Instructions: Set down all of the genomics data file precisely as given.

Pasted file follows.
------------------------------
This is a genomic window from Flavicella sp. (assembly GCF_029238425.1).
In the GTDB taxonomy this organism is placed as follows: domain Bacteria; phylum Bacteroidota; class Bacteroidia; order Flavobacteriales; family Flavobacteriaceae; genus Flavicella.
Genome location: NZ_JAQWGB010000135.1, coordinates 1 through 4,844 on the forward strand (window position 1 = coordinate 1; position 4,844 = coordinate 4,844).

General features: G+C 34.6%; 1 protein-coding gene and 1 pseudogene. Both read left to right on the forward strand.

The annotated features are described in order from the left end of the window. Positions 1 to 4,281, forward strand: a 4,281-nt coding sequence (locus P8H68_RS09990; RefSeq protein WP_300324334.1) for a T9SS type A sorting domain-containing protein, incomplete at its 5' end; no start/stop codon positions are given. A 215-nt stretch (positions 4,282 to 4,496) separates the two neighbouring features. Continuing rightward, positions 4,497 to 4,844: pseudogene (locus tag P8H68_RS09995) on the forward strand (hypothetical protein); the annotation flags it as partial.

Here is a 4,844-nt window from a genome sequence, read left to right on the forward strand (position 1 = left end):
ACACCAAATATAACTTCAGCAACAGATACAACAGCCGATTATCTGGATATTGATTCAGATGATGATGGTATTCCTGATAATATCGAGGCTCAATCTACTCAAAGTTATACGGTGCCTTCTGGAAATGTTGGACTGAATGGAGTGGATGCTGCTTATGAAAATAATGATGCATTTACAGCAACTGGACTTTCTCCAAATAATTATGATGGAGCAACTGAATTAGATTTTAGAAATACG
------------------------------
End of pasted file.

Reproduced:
This is a genomic window from Flavicella sp. (assembly GCF_029238425.1).
In the GTDB taxonomy this organism is placed as follows: domain Bacteria; phylum Bacteroidota; class Bacteroidia; order Flavobacteriales; family Flavobacteriaceae; genus Flavicella.
Genome location: NZ_JAQWGB010000135.1, coordinates 1 through 4,844 on the forward strand (window position 1 = coordinate 1; position 4,844 = coordinate 4,844).

General features: G+C 34.6%; 1 protein-coding gene and 1 pseudogene. Both read left to right on the forward strand.

The annotated features are described in order from the left end of the window. Positions 1 to 4,281, forward strand: a 4,281-nt coding sequence (locus P8H68_RS09990; RefSeq protein WP_300324334.1) for a T9SS type A sorting domain-containing protein, incomplete at its 5' end; no start/stop codon positions are given. A 215-nt stretch (positions 4,282 to 4,496) separates the two neighbouring features. Continuing rightward, positions 4,497 to 4,844: pseudogene (locus tag P8H68_RS09995) on the forward strand (hypothetical protein); the annotation flags it as partial.

Here is a 4,844-nt window from a genome sequence, read left to right on the forward strand (position 1 = left end):
ACACCAAATATAACTTCAGCAACAGATACAACAGCCGATTATCTGGATATTGATTCAGATGATGATGGTATTCCTGATAATATCGAGGCTCAATCTACTCAAAGTTATACGGTGCCTTCTGGAAATGTTGGACTGAATGGAGTGGATGCTGCTTATGAAAATAATGATGCATTTACAGCAACTGGACTTTCTCCAAATAATTATGATGGAGCAACTGAATTAGATTTTAGAAATACG